High-Fidelity Orthopaedic Surgical Skills Models and Resident Performance in the Surgical Treatment of Tibial Plateau Fractures (1090-002354) (Research Abstract Professor Rounds: Group 2)
Start time: Thursday, January 28, 2021, 10:00 AM End time: Thursday, January 28, 2021, 11:00 AM Session Type: Research Abstracts (Completed Studies)
There is a gap between the skills required of an orthopaedic surgeon and resident opportunities to practice such skills in a realistic setting (1-3). A survey conducted in 2013 of 86 U.S. orthopaedic surgery residency program directors and 687 residents found 80% of program directors and 86% of residents believed surgical technique simulation should be implemented in residency training (2,4). However, evaluation of performance on such simulations has proven to be difficult: the same survey found that 58% of program directors and 83% of residents felt surgical skill in simulation was not objectively measured (2,4). The use of low-fidelity Sawbones models in resident training has become commonplace but scant data exists measuring how the use of these models translates to the skills required in higher fidelity simulations and real world procedures. The purpose of this study was to quantify the impact of low-fidelity simulation on resident surgical skills education.
The study protocol was approved by the Naval Medical Center Portsmouth Institutional Review Board in compliance with all applicable Federal regulations governing the protection of human subjects. Fourteen orthopaedic surgery residents (PGY-1 through PGY-5) were separated into two, training-level-matched cohorts – an untrained control cohort (UCC) and a low-fidelity Sawbones training cohort (SAW). Together, both cohorts received didactic instruction from ABOS-certified orthopaedic trauma surgeons on Schatzker II tibial plateau fractures. The SAW group first rehearsed open-reduction, internal-fixation once on radiopaque Sawbones models (Pacific Research Laboratories Inc. Vashon, WA). Both cohorts were then evaluated while performing the same procedure on high-fidelity cadaveric models (Rimasys GmbH Cologne, Germany). Surgical skill and knowledge were assessed using the objective structured assessment of technical skills (OSATS) tool, a written exam, and an after-action survey.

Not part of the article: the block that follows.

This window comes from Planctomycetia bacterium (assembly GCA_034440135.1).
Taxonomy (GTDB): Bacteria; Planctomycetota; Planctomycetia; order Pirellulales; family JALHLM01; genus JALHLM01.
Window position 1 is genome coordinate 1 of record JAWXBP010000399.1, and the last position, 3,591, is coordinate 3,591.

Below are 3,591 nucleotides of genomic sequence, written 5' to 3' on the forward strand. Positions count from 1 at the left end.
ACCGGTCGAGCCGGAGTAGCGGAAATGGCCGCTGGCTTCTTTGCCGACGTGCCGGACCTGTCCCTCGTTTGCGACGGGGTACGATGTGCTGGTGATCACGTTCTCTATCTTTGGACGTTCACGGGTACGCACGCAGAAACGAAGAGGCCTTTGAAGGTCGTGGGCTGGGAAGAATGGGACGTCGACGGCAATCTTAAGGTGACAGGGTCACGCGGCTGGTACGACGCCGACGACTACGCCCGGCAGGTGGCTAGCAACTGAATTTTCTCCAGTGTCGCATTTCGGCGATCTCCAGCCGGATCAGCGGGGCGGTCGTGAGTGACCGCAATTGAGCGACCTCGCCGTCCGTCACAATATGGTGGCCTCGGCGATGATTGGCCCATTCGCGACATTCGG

The mean overall OSATS score out of a possible 35 was 20.29 (range 10-33) in the UCC cohort and 22.71 (range 11-33) in the SAW cohort. While no statistically significant differences were seen between in average overall OSATS scores (p=0.62) or scores for any particular parameter, a near-linear positive relationship (R2=0.9737) existed between training year and average overall OSATS score. Additionally, no significant difference was seen between the written exam scores of the two cohorts (p=0.22). After performing the surgery on high-fidelity cadavers, 100% of the subjects felt better prepared to perform this procedure. All study participants did note in their after-action surveys that they felt using high-fidelity cadaveric models in a training environment prepared them for real-world performance better than using low-fidelity Sawbones models alone.
The results of this study fail to demonstrate an advantage when training with Sawbones low-fidelity models prior to evaluation of surgical skill using high-fidelity cadaveric models. However, the study did demonstrate the value of high-fidelity models in resident education. Despite similar outcomes in practical evaluation of surgical skill following different training interventions, residents across both cohorts qualitatively felt the high-fidelity models offered a better educational opportunity for surgical practice than did the low-fidelity models. Many residents asked that this exercise be performed for other surgical procedures as it offers realistic training outside of the operating room environment. Continued work should consider the aforementioned error modes to better define significant differences between the training interventions employed. Future work comparing the impact of low-fidelity and high-fidelity training models on surgical skill is warranted.